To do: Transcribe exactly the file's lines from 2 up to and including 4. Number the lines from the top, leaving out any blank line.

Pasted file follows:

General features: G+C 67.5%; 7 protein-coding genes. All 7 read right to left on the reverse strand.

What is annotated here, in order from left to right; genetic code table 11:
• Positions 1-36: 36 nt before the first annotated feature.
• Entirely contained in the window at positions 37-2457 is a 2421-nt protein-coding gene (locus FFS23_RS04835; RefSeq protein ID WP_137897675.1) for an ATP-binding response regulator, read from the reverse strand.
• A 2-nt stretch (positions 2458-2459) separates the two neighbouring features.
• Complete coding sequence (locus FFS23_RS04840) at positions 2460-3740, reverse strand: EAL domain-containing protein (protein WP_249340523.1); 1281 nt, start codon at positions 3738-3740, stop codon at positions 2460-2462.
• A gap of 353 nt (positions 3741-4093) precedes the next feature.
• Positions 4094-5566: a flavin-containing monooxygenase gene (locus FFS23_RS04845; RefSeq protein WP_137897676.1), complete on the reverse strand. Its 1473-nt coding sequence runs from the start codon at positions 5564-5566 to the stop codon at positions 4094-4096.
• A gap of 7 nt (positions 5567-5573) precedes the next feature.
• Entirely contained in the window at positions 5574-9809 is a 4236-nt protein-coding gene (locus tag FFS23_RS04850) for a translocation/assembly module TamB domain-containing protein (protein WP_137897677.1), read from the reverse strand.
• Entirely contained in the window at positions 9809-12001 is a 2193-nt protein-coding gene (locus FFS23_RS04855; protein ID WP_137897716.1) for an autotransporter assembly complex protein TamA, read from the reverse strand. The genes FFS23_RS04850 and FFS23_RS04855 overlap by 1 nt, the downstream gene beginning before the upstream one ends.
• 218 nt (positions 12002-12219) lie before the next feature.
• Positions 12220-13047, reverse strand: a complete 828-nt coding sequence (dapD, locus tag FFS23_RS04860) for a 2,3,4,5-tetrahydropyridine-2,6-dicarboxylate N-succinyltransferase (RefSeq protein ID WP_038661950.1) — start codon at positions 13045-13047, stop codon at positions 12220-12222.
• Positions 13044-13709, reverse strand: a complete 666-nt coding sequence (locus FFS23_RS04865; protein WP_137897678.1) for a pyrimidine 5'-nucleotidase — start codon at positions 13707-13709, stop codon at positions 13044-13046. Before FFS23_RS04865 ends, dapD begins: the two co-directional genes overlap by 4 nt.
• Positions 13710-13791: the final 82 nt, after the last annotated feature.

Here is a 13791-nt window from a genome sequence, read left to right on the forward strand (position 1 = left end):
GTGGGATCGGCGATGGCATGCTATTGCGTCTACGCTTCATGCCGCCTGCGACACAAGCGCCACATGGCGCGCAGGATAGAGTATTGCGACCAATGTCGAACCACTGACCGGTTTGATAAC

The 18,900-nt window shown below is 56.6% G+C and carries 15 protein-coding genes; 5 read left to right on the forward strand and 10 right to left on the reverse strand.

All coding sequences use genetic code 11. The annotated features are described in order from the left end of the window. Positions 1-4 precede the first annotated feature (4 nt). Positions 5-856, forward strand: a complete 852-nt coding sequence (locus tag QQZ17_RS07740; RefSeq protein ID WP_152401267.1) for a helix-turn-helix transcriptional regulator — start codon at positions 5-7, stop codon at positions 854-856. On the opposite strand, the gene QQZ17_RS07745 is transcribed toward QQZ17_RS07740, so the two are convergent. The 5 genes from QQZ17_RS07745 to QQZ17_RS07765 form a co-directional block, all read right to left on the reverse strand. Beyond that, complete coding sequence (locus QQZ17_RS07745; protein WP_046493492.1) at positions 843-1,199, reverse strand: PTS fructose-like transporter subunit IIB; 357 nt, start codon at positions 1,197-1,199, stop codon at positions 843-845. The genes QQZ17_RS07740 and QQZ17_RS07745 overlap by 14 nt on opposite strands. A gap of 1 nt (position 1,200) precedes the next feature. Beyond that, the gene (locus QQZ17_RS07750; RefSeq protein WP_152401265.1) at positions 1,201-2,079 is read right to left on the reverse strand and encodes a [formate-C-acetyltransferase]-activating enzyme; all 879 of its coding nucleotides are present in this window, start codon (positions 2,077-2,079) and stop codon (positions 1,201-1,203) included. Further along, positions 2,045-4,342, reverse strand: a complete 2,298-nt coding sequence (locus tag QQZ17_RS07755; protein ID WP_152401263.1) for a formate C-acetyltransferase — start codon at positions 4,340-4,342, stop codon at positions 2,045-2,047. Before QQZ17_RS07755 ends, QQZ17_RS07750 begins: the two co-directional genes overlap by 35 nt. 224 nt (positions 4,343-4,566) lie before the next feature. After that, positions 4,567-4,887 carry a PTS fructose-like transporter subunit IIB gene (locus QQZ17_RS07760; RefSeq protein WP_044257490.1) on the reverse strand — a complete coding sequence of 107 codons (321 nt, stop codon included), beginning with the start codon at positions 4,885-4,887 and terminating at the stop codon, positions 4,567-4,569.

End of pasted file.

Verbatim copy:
What is annotated here, in order from left to right; genetic code table 11:
• Positions 1-36: 36 nt before the first annotated feature.
• Entirely contained in the window at positions 37-2457 is a 2421-nt protein-coding gene (locus FFS23_RS04835; RefSeq protein ID WP_137897675.1) for an ATP-binding response regulator, read from the reverse strand.